Last week I discussed that men are the loyal gender. This conversation tends to go two ways from here: “Wow, you’re right. Men are loyal,” or “You’re wrong!” said with an exclamation mark because they’re somehow offended. As it turns out, guys always agree that they’re loyal and women… sometimes do. One of the main objections I hear goes something like this: “If men are loyal, why doesn’t he take out the garbage like I told/asked him to?” Simply put, because he’s not loyal to the garbage. Of course, if a guy gets in the habit of doing something like taking out the garbage, he’ll always do it, no problem. But let me clarify, just because he’s loyal to his partner doesn’t mean he shows love or does all the things his partner demands of him. In fact, because he’s loyal to his partner, he may be less inclined to cover his to-do list because he’s not worried about “earning” her affection like when the relationship first began. Being loyal basically means that after he’s committed, he’s very unlikely to break up… trade her in, yes, but break up and be alone, no. Guys don’t just break up because being alone is too scary… yes, as my girlfriend says we’re wussbags.
To some women when I say that men are loyal it’s like I’m saying: “You should be more like a man.” They take it as a personal attack when I have no intention of saying anything against them or women in general: “What about me? I’m loyal.” If this happens I agree and say: “Yes, I bet you are very loyal… but men can be too.” What’s odd is if I say women are better at things than men it’s okay. I can say women, in general, are better with colours and fashion sense; they’re more organized and better at creating a home that’s more than milk crates as night stands and curtains that aren’t simply a bed sheet stapled to the wall. I can say women are better cooks… wait, no sorry that means I’m sexist. It’s funny I can say my mom is a great cook. My friend’s mom is a great cook. My girlfriend is a great cook, but as soon as I say “women” I’m somehow chauvinist. These women have no problem saying: “Yes, I am all those things… but I’m also loyal.” It’s as if weakness is the end of the world. Part of me wants to hug these women and say “You don’t have to be everything. You’re allowed to not be the best.” The other part of me wants to give sarcastic and demeaning comments… at least part of me is nice.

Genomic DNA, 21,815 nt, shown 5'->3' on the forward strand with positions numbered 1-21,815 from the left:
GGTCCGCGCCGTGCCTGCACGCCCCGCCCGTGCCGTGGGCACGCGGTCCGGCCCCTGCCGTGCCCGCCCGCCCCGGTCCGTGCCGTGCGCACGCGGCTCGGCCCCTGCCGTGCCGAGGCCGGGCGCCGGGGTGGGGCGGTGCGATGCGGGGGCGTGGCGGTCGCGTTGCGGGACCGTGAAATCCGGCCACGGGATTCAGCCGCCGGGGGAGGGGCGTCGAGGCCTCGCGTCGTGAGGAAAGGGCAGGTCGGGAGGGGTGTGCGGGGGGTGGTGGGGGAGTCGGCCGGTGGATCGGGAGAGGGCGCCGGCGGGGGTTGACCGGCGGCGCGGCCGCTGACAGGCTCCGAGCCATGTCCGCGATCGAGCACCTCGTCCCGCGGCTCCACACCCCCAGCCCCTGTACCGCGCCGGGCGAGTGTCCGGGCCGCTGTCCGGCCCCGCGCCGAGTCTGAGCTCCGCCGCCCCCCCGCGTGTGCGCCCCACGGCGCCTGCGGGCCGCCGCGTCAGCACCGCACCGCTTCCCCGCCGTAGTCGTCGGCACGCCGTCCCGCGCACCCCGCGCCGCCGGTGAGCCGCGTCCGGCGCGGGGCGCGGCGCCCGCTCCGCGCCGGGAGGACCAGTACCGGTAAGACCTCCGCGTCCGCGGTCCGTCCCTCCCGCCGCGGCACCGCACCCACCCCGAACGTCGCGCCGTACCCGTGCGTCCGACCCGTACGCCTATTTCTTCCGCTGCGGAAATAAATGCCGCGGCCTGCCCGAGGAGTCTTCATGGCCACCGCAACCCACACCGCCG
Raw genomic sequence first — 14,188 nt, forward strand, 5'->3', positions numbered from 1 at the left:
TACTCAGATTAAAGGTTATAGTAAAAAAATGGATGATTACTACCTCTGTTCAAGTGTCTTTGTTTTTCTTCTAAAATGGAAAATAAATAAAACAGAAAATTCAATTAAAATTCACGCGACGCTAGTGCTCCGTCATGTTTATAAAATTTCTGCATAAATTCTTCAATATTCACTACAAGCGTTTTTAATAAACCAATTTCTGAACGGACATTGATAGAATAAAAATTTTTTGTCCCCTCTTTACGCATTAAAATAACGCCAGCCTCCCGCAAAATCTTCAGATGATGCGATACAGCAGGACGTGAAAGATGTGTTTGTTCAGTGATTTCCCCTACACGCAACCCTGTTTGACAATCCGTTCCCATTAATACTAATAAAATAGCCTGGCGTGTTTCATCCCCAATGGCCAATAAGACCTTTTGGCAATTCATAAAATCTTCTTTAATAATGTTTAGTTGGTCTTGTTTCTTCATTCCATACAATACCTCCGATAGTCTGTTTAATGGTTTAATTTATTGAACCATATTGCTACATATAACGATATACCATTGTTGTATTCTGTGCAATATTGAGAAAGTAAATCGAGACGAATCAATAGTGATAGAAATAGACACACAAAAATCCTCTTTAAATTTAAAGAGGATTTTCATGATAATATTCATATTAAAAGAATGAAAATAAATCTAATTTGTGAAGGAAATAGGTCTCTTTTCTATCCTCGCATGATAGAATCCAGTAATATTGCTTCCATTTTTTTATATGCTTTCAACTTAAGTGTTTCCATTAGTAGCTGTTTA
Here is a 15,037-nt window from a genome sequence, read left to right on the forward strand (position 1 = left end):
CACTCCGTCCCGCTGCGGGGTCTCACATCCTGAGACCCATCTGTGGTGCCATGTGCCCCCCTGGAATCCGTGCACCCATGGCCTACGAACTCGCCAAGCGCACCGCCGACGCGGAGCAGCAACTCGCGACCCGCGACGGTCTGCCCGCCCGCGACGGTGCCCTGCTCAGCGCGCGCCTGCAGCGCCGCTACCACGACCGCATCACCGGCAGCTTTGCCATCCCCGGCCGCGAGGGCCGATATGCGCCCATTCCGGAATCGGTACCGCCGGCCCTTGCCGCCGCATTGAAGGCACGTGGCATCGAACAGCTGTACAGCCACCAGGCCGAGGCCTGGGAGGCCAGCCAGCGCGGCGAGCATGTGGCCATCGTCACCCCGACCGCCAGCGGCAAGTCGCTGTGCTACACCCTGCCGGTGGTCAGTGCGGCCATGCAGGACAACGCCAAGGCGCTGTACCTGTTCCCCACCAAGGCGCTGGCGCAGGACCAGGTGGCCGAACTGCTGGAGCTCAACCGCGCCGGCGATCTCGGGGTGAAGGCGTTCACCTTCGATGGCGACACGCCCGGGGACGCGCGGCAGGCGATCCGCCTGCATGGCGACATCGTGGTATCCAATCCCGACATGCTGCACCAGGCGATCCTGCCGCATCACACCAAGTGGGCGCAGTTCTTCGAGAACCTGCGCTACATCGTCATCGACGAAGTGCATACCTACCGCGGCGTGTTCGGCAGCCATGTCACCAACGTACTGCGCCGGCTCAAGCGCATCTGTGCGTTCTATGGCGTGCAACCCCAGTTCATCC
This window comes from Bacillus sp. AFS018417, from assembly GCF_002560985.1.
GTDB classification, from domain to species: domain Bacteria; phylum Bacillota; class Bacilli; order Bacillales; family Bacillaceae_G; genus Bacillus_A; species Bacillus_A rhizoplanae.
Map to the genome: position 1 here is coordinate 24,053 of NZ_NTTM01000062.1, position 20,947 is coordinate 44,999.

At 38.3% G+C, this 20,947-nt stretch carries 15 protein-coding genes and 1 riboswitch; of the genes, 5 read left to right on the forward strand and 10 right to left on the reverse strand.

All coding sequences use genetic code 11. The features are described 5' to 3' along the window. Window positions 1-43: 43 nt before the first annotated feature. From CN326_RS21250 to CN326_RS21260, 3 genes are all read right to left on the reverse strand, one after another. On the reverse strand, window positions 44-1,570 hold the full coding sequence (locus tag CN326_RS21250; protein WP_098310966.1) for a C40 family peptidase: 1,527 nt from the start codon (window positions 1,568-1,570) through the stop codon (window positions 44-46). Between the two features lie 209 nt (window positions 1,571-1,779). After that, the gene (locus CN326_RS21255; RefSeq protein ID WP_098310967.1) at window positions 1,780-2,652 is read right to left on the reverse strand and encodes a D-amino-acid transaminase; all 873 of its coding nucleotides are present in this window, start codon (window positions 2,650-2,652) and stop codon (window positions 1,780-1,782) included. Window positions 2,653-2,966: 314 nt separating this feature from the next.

Ultimately, I think we can all understand this mindset on some level. For instance, because I like to consider myself to be funny, or at least to have times of being funny, if I’m talking to certain people and they say: “Have you met Charlie? He’s so funny,” or “Charlie is the funniest guy I’ve ever met,” part of my heart crumbles like a week old tea biscuit: “What about me?” This person has no intention of being insulting, but my own pride leads to feeling jilted. Of course, if I’ve heard Charlie and I think he’s really funny I get excited to have something in common with this person… sometimes. This is what happens when I say men are the loyal gender to some women. Their pride is hurt because they want to be the best at everything.
The women who have the hardest time accepting that men in general can be good at something fall in the category of overachiever, very hard working, perfectionist type… or they’re obsessed with trying to prove that men and women have no differences. (I’ve never understood why some people want to prove that men and women are 100% equal because unless you can somehow eliminate hormonal differences – estrogen and testosterone are not identical twins – men and women will have general differences). Therefore, if a woman feels attacked when I say men can be loyal, this is a sign that she needs to feel loved and appreciated for how hard she works. There’s no point pushing the issue since the reason they’re such hard workers is because they’re so hard on themselves: “I need to be good enough to be accepted. I need to be the best for someone to want to love me.” What’s unfortunate is if they really just want to be loved and accepted, they would be better off letting go of the anxiety and the need-to-prove-myself attitude and simply say to someone: “Hey, you’re good at that,” because being kind to others usually leads to them being nice to us and giving us the love we originally wanted.
This week may you find the courage to show love to others in order for others to want to show love to you.